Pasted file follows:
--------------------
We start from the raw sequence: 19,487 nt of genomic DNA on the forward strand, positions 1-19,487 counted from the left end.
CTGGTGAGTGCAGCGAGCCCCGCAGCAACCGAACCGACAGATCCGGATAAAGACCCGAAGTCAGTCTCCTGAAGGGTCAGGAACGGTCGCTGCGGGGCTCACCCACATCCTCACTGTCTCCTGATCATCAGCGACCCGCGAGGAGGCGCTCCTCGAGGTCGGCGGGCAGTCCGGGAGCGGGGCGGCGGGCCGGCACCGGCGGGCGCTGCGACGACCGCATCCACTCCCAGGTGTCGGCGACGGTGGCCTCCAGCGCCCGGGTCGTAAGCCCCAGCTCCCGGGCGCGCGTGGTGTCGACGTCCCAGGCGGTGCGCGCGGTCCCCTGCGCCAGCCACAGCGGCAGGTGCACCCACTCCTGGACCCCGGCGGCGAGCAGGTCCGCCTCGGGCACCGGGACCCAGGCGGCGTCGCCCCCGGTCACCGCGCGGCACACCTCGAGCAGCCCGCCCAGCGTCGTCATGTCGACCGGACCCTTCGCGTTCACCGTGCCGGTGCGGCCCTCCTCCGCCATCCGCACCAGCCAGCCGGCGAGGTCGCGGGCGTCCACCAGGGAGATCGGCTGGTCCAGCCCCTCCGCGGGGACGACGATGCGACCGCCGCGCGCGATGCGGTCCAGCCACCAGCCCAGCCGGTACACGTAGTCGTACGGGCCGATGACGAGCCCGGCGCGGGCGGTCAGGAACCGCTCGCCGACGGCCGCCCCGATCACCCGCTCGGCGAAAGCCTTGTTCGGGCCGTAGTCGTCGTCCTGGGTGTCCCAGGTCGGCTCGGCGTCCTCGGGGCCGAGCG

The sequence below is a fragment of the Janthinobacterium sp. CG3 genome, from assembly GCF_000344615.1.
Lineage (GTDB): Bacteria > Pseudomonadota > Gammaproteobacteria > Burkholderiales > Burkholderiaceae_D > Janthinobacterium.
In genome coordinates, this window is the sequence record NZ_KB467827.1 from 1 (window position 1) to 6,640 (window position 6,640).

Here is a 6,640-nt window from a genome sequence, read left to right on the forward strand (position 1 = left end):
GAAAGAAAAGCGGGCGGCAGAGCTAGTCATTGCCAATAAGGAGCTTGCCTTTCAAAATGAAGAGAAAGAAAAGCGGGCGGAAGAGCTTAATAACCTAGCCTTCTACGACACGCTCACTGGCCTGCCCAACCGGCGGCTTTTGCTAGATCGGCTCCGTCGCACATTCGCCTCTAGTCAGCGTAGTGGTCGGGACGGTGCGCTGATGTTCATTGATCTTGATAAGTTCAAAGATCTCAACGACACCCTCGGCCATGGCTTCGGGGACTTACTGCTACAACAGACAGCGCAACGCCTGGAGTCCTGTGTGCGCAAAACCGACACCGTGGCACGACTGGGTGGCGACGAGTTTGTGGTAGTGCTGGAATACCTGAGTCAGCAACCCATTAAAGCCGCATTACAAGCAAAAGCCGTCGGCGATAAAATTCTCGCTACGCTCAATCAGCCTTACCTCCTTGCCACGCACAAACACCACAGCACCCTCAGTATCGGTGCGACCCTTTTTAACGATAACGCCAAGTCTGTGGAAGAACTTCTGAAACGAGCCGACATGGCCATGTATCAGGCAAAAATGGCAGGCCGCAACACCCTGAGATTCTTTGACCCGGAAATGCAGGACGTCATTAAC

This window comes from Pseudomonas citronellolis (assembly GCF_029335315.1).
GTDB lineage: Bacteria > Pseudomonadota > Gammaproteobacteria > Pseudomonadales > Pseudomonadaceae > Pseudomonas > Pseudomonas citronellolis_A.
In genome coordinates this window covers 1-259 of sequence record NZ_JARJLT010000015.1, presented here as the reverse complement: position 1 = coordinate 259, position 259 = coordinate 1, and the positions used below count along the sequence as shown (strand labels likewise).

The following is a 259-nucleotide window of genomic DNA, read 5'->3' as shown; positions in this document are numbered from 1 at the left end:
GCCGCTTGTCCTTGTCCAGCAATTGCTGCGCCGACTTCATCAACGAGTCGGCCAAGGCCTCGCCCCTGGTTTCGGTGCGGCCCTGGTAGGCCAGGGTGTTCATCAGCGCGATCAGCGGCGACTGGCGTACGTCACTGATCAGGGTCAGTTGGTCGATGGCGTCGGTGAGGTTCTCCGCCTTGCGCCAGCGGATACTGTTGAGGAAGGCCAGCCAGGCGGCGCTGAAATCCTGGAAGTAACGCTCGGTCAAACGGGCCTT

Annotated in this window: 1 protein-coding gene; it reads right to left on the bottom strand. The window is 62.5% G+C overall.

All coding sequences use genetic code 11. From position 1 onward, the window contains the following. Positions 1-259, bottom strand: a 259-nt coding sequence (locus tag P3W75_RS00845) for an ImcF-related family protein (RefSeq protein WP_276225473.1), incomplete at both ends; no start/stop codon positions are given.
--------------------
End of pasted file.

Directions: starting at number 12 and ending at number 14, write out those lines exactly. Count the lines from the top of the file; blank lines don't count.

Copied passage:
GCCGCTTGTCCTTGTCCAGCAATTGCTGCGCCGACTTCATCAACGAGTCGGCCAAGGCCTCGCCCCTGGTTTCGGTGCGGCCCTGGTAGGCCAGGGTGTTCATCAGCGCGATCAGCGGCGACTGGCGTACGTCACTGATCAGGGTCAGTTGGTCGATGGCGTCGGTGAGGTTCTCCGCCTTGCGCCAGCGGATACTGTTGAGGAAGGCCAGCCAGGCGGCGCTGAAATCCTGGAAGTAACGCTCGGTCAAACGGGCCTT

Annotated in this window: 1 protein-coding gene; it reads right to left on the bottom strand. The window is 62.5% G+C overall.

All coding sequences use genetic code 11. From position 1 onward, the window contains the following. Positions 1-259, bottom strand: a 259-nt coding sequence (locus tag P3W75_RS00845) for an ImcF-related family protein (RefSeq protein WP_276225473.1), incomplete at both ends; no start/stop codon positions are given.